Book Review: Wade in the Water, Tracy K. Smith
Poetry: Wade in the Water, Tracy K. Smith
Tracy K. Smith is the Poet Laureate of the United States. Her 2018 collection of poems Wade in the Water is her first collection since earning that distinction. The title poem of Wade in the Water tells a story:
One of the women greeted me.
I love you, she said. She didn’t
Know me, but I believed her
I love you in the water
Where they pretended to wade,
Singing that old blood-deep song
That dragged us to those banks
And cast us in.
This may be a reference to the spiritual “Wade in the Water,” which repeats the chorus,
Wade in the water, wade in the water, children,
Wade in the water.
God’s gonna trouble the water.
Like the spiritual, the poems of Wade in the Water speak to the longing and pain of a people familiar with oppression. Smith’s mother was a devoutly Christian woman, very religious in her practice. Smith’s father worked on Hubble space telescope. With one foot in the sciences, one foot in faith, and firmly rooted in the African-American experience, Smith’s poems expose a world of hurt and longing, a world of hope tempered by experience with regret. The woman who greeted her with “I love you” appeared to mean it. The speaker believed it. Yet it goes on to say that this greeting’s result was “a terrible new ache/Rolled over in my chest…she continued/Down the hall past other strangers,/Each feeling pierced suddenly/By pillars of heavy light.” Love, real love, unconditional, freely given love, warmly and openly gifted, yet opening a wound in the recipient who knows that the vulnerability love requires exposes a lifetime of hurt.
Wade in the Water is separated into four sections. The first set (which include the titular poem) have a strong spiritual and cosmological bent to them. Poems titled “Garden of Eden,” “The Angels,” “Realm of Shades” hint at the deeper perspective. These poems talk about God, about “the holy,” about angels, not in a sense necessarily recognized (or likely approved) by any specific denomination, but more about the acknowledgment of a world beyond the visible. These are not church-lady poems, intended to celebrate faith or reinforce commitment. These poems acknowledge ugliness in this world and see God more as a curious but ultimately disinterested observer of the earth and the human condition, mildly appalled and disgusted sometimes but not involved or willing to participate in the squalor he sees.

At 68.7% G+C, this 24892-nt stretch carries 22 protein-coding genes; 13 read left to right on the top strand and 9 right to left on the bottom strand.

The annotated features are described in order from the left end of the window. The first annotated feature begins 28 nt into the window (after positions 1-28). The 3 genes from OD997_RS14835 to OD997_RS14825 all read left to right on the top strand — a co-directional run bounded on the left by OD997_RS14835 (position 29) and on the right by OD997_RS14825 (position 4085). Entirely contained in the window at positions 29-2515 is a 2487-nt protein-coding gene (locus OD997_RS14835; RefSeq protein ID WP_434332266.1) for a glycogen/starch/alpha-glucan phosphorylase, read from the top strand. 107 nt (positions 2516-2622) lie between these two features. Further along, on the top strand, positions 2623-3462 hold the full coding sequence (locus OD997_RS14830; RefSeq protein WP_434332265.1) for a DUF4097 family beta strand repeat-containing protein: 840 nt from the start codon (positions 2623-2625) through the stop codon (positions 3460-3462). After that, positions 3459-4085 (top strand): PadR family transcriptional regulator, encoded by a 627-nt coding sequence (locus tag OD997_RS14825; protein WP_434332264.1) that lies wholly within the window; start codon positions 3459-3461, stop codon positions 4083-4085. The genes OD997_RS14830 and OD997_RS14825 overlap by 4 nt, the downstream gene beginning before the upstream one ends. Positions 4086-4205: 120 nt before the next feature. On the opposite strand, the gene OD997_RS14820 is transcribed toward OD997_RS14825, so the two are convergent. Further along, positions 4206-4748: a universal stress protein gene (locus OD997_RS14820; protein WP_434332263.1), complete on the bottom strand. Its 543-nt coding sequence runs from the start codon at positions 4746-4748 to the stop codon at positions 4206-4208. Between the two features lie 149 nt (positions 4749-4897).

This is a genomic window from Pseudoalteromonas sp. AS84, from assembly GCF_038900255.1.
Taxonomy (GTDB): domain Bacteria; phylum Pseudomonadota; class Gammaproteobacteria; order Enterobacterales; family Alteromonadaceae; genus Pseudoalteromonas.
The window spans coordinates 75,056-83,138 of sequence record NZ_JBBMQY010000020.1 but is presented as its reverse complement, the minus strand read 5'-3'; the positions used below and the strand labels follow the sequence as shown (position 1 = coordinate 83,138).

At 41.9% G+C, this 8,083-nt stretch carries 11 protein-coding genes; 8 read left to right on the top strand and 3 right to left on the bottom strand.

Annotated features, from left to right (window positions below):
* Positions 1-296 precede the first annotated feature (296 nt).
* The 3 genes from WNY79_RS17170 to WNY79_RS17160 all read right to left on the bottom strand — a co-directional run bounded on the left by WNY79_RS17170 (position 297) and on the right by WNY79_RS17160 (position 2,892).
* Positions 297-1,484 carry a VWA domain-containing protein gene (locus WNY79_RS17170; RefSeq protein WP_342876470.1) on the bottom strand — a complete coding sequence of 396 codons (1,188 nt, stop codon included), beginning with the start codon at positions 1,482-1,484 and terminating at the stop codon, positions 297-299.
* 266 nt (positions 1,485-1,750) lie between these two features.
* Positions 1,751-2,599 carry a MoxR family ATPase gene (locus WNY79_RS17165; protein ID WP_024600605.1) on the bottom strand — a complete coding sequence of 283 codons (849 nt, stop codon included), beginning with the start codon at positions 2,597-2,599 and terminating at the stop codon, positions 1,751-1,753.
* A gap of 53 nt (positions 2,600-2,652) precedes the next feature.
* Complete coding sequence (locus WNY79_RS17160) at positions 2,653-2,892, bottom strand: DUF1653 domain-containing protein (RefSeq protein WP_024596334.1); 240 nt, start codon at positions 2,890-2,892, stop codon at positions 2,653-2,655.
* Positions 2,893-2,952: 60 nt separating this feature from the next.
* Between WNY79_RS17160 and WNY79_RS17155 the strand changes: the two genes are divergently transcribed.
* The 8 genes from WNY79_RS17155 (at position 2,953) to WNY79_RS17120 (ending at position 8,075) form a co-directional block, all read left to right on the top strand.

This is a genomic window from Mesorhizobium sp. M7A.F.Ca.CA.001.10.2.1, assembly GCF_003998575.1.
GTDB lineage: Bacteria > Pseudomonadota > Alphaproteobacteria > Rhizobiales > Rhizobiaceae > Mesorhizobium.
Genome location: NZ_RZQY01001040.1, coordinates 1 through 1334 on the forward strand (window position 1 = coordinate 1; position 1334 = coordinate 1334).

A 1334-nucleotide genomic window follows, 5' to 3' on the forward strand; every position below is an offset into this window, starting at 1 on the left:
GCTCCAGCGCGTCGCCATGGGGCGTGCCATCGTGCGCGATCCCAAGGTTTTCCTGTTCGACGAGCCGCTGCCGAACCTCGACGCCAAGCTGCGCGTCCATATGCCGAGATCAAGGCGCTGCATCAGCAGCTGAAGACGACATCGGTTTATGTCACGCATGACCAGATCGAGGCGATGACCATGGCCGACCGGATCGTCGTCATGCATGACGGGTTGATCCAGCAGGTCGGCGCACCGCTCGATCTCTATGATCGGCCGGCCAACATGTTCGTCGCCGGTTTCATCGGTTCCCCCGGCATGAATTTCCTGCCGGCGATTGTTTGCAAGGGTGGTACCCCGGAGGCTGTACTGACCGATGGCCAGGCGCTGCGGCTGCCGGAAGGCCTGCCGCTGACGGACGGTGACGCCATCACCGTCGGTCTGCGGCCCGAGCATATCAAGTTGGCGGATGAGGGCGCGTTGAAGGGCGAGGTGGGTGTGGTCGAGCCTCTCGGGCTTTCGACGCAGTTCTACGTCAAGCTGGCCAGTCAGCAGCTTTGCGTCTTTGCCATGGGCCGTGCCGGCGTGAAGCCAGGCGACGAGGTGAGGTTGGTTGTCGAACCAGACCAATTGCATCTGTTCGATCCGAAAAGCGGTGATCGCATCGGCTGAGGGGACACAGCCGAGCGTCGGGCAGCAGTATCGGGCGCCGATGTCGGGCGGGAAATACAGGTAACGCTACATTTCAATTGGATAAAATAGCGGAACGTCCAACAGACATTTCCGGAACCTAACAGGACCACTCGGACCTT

The second set are historically based “erasure poems.” These poems take historical American documents, including the Declaration of Independence and several letters from black Civil War soldiers and veterans, and “erase” parts of them to put them into poetic form. In some ways, these poems seemed to be the most personal. Highlighting phrases from Jefferson’s declaration gives them new visibility and power, and in this context reminds us that although those words speak eloquently to the plight of all oppressed peoples, they were written by a man who owned slaves and sold his own children borne by the slave he repeatedly raped.
The third set is more contemporary and overtly political, giving voice to ongoing pain experienced by people today. “Unrest in Baton Rouge” opens with the powerful lines, “Our bodies run with ink dark blood./ Blood pools in the pavement’s seams.” “Watershed” looks like it may be a hybrid poem including erasures from DuPont Chemical memos and legal briefs, telling the effects of corporate indifference to the poisoning of people and animals by their products. I suspect the lawyers and corporate officials who wrote those messages did not realize how poetic or how prophetic their words would become.
The final set seems more personal, including a beautiful tribute called “4 ½” to a child who reminds me of many other 4 ½ year olds I’ve met. Delightful, exasperating, whimsical and serious, this child clearly brings delight and mirth simply by being. These poems do not avoid broader themes, but they bring those themes home to the experience of the individual.
Smith’s poems are beautiful. They reflect a world that is not always beautiful, that is often ugly and cruel and capricious and evil. The reflect a failure of institutions, of governments, of corporations, and of the supernatural to protect the defenseless. Indeed, far too often they oppress the very people they claim to serve. But in revealing these scars on our history and on our society, Smith gives voice and meaning to those who’ve endured them. Her topics may not be beautiful, but her poetry is. Wade in the Water troubles the waters, revealing depths in both the subject matter and the poet.